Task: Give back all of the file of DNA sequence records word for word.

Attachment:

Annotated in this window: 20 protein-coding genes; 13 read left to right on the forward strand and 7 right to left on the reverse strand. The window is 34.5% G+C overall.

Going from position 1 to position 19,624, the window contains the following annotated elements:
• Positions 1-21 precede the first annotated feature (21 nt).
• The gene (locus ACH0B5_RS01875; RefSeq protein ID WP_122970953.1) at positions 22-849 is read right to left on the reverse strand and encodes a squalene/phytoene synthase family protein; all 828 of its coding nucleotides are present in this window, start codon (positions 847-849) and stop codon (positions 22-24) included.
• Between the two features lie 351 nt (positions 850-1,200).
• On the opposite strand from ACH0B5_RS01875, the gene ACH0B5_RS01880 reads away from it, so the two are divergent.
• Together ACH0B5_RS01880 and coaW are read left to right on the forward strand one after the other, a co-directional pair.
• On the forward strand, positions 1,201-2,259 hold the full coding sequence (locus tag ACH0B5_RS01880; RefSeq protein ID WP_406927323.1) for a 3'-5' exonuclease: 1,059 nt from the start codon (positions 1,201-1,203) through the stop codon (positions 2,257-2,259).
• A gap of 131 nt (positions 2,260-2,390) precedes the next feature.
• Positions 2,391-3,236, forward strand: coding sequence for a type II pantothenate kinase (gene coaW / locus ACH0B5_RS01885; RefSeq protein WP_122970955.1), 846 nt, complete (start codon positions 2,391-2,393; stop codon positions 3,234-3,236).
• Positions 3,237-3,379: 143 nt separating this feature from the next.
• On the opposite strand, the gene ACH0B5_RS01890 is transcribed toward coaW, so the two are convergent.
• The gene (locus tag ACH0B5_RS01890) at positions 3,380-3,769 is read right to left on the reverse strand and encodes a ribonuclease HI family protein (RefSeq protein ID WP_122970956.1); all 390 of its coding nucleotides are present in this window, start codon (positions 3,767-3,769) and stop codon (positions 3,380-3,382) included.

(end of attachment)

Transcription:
Annotated in this window: 20 protein-coding genes; 13 read left to right on the forward strand and 7 right to left on the reverse strand. The window is 34.5% G+C overall.

Going from position 1 to position 19,624, the window contains the following annotated elements:
• Positions 1-21 precede the first annotated feature (21 nt).
• The gene (locus ACH0B5_RS01875; RefSeq protein ID WP_122970953.1) at positions 22-849 is read right to left on the reverse strand and encodes a squalene/phytoene synthase family protein; all 828 of its coding nucleotides are present in this window, start codon (positions 847-849) and stop codon (positions 22-24) included.
• Between the two features lie 351 nt (positions 850-1,200).
• On the opposite strand from ACH0B5_RS01875, the gene ACH0B5_RS01880 reads away from it, so the two are divergent.
• Together ACH0B5_RS01880 and coaW are read left to right on the forward strand one after the other, a co-directional pair.
• On the forward strand, positions 1,201-2,259 hold the full coding sequence (locus tag ACH0B5_RS01880; RefSeq protein ID WP_406927323.1) for a 3'-5' exonuclease: 1,059 nt from the start codon (positions 1,201-1,203) through the stop codon (positions 2,257-2,259).
• A gap of 131 nt (positions 2,260-2,390) precedes the next feature.
• Positions 2,391-3,236, forward strand: coding sequence for a type II pantothenate kinase (gene coaW / locus ACH0B5_RS01885; RefSeq protein WP_122970955.1), 846 nt, complete (start codon positions 2,391-2,393; stop codon positions 3,234-3,236).
• Positions 3,237-3,379: 143 nt separating this feature from the next.
• On the opposite strand, the gene ACH0B5_RS01890 is transcribed toward coaW, so the two are convergent.
• The gene (locus tag ACH0B5_RS01890) at positions 3,380-3,769 is read right to left on the reverse strand and encodes a ribonuclease HI family protein (RefSeq protein ID WP_122970956.1); all 390 of its coding nucleotides are present in this window, start codon (positions 3,767-3,769) and stop codon (positions 3,380-3,382) included.